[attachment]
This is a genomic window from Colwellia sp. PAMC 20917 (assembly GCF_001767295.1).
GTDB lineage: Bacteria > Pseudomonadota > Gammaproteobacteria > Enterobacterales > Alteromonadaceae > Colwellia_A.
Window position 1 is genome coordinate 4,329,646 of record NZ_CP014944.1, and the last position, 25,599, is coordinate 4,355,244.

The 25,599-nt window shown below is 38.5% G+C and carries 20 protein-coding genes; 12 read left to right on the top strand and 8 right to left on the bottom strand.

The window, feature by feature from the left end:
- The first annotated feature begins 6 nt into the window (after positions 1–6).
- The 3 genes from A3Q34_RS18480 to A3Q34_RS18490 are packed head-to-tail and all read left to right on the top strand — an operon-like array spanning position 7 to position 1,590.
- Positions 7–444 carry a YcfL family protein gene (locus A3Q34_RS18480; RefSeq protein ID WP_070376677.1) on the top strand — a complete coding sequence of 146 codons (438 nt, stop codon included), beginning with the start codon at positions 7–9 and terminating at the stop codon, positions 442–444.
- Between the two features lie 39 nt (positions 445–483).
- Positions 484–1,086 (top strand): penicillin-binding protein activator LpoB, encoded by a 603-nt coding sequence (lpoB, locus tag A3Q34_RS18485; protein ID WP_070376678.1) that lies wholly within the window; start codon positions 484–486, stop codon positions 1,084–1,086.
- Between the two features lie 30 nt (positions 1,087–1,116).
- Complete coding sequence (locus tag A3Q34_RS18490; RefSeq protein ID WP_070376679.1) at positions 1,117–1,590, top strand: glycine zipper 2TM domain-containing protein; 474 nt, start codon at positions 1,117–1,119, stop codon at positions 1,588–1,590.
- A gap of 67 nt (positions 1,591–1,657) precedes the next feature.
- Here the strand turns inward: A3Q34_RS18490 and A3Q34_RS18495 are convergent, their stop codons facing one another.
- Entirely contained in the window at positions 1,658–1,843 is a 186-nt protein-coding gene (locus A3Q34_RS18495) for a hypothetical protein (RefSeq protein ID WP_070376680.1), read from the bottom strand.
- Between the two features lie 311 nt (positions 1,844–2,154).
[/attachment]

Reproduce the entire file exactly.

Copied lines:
This is a genomic window from Colwellia sp. PAMC 20917 (assembly GCF_001767295.1).
GTDB lineage: Bacteria > Pseudomonadota > Gammaproteobacteria > Enterobacterales > Alteromonadaceae > Colwellia_A.
Window position 1 is genome coordinate 4,329,646 of record NZ_CP014944.1, and the last position, 25,599, is coordinate 4,355,244.

The 25,599-nt window shown below is 38.5% G+C and carries 20 protein-coding genes; 12 read left to right on the top strand and 8 right to left on the bottom strand.

The window, feature by feature from the left end:
- The first annotated feature begins 6 nt into the window (after positions 1–6).
- The 3 genes from A3Q34_RS18480 to A3Q34_RS18490 are packed head-to-tail and all read left to right on the top strand — an operon-like array spanning position 7 to position 1,590.
- Positions 7–444 carry a YcfL family protein gene (locus A3Q34_RS18480; RefSeq protein ID WP_070376677.1) on the top strand — a complete coding sequence of 146 codons (438 nt, stop codon included), beginning with the start codon at positions 7–9 and terminating at the stop codon, positions 442–444.
- Between the two features lie 39 nt (positions 445–483).
- Positions 484–1,086 (top strand): penicillin-binding protein activator LpoB, encoded by a 603-nt coding sequence (lpoB, locus tag A3Q34_RS18485; protein ID WP_070376678.1) that lies wholly within the window; start codon positions 484–486, stop codon positions 1,084–1,086.
- Between the two features lie 30 nt (positions 1,087–1,116).
- Complete coding sequence (locus tag A3Q34_RS18490; RefSeq protein ID WP_070376679.1) at positions 1,117–1,590, top strand: glycine zipper 2TM domain-containing protein; 474 nt, start codon at positions 1,117–1,119, stop codon at positions 1,588–1,590.
- A gap of 67 nt (positions 1,591–1,657) precedes the next feature.
- Here the strand turns inward: A3Q34_RS18490 and A3Q34_RS18495 are convergent, their stop codons facing one another.
- Entirely contained in the window at positions 1,658–1,843 is a 186-nt protein-coding gene (locus A3Q34_RS18495) for a hypothetical protein (RefSeq protein ID WP_070376680.1), read from the bottom strand.
- Between the two features lie 311 nt (positions 1,844–2,154).